Daniel – Chapter 11

A Really, Really Long Vision Explained

By Rabbi Jack Abramowitz

The angel Gabriel continues his narrative:

“When Darius the Mede became king and wanted to oppress the Jews, I stood up for Michael, the guardian angel of Israel, and aided in their defense. Now I will reveal the truth to you, Daniel. Three more kings will rule Persia and the fourth will exceed them all and antagonize Greece. A king will arise and be so mighty that he can do whatever he likes. After the apex of his rule, his kingdom will be divided and he will have no dynasty. None of the subsequent kingdoms will rival his.” (This part of the prophecy refers to Alexander the Great.)

The prophecy continues as follows:

The king of the southern kingdom (presumably Ptolemy, in Egypt) will increase in power and conquer. His will be a great power. After a time, he will join with his rival and his daughter will go to the king of the northern land (for simplicity’s sake, Greece). She will not stop the fighting, but the king of the north won’t live much longer after that. She and her entourage will be handed over to the enemy. A member of her family (remember, she was from the south) will rise to the throne and capture the cities of the north. They will bring the wealth of the north to Egypt. After that, he will be safe from the king of the north for years. The north will try to make inroads, but they will always be beaten back. The heirs of the king of the north will consolidate their forces, invade and return, continuing to make trouble. By this point, the king of the south will have had enough. He will raise a great army to fight the north and he will overpower them. The south will celebrate their victory, though the north would return again.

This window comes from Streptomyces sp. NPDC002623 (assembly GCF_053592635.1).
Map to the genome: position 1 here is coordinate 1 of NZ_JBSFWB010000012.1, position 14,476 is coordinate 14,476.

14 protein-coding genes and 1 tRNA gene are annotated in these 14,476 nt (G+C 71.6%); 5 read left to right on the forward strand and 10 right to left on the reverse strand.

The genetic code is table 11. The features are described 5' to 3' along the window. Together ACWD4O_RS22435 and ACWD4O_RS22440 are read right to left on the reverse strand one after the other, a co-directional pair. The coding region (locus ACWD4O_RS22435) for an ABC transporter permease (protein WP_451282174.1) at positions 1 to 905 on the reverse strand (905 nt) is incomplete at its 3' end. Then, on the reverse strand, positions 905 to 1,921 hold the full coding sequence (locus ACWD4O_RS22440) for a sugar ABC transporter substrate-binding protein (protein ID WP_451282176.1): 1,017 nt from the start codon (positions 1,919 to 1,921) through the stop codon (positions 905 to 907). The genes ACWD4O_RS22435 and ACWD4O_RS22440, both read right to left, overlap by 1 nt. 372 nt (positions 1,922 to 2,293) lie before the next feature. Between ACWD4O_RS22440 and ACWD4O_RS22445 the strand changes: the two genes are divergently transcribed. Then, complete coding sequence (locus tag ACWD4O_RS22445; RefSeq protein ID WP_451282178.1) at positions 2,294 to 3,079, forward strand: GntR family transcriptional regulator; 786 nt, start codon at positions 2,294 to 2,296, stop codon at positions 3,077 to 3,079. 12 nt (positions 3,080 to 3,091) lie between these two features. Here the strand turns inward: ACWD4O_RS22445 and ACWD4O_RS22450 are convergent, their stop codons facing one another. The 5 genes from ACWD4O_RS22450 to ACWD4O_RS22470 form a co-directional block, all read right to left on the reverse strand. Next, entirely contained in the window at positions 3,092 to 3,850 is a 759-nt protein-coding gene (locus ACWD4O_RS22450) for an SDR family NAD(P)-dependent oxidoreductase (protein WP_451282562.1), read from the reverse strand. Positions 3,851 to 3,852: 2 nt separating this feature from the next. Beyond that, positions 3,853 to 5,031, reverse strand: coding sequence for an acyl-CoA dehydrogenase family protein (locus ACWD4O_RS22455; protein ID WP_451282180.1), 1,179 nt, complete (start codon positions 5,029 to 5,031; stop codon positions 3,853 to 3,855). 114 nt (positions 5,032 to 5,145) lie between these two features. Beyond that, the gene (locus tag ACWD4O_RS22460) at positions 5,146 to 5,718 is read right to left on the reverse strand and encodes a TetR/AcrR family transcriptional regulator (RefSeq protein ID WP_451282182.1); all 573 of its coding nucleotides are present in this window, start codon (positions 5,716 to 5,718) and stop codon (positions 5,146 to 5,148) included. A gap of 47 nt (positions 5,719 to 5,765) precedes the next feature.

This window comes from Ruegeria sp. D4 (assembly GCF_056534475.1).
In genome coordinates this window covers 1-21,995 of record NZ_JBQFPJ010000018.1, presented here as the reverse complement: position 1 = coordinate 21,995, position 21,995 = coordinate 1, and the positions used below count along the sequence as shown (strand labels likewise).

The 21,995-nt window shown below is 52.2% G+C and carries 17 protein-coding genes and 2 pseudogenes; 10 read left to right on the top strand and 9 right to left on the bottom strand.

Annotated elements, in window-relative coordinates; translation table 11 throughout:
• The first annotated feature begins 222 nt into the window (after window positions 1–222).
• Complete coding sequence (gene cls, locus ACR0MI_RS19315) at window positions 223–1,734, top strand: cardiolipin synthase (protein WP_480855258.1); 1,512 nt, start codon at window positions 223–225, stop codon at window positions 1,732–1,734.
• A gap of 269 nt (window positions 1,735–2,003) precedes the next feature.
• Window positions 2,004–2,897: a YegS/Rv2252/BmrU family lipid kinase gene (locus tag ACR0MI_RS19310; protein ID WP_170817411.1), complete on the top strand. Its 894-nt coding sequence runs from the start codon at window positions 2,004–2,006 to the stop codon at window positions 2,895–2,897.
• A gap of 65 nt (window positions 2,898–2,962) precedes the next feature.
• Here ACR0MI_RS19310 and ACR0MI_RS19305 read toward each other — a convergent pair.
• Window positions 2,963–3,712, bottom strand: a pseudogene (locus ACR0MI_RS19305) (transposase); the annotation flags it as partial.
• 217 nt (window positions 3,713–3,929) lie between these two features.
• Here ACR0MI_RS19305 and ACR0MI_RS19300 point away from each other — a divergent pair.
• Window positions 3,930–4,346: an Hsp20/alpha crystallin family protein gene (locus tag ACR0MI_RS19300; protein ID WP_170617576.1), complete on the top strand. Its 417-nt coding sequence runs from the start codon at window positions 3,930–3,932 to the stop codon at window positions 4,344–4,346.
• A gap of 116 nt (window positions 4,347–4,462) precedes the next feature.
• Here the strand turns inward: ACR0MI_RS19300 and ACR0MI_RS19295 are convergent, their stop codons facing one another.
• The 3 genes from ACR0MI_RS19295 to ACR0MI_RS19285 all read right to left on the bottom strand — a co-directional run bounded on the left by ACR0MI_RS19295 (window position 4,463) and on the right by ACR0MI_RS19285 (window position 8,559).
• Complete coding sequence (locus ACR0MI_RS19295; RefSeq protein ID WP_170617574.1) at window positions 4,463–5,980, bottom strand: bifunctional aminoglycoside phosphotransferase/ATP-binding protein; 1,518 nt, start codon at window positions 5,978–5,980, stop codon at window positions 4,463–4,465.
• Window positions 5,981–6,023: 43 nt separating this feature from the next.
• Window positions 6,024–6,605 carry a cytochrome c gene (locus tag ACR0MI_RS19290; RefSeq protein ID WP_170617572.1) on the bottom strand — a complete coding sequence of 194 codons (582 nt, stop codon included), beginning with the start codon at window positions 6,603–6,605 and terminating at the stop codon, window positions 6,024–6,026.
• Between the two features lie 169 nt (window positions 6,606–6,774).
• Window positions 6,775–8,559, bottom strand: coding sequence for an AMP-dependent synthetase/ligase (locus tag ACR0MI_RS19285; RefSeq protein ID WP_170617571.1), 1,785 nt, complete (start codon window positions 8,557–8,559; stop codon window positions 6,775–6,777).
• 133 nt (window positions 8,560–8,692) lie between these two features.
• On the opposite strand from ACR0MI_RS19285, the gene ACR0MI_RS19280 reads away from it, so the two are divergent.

The king of the north will gather an even greater army and invade. Many other nations will join the north in this campaign against the south. Some people will pretend to be prophets and will relate “visions” that they didn’t really have, but they will meet their downfall. (The Rambam applies this verse to a certain well-known person who was widely accepted as the Messiah, but who met his fate at the hands of the authorities. See Hilchos Melachim 11:4.) The north will conquer a strong city of the south and beat them down. The king of the north will go to the south, able to do whatever he wishes, with none to oppose him. He will go to the land that everyone wants (Israel) with the ability to destroy it and its inhabitants, if not the motivation to do so. He willl face the land of the south, who will forge a treaty with him. A marriage will be arranged, with the intention to infiltrate the south, but the plan will fall apart.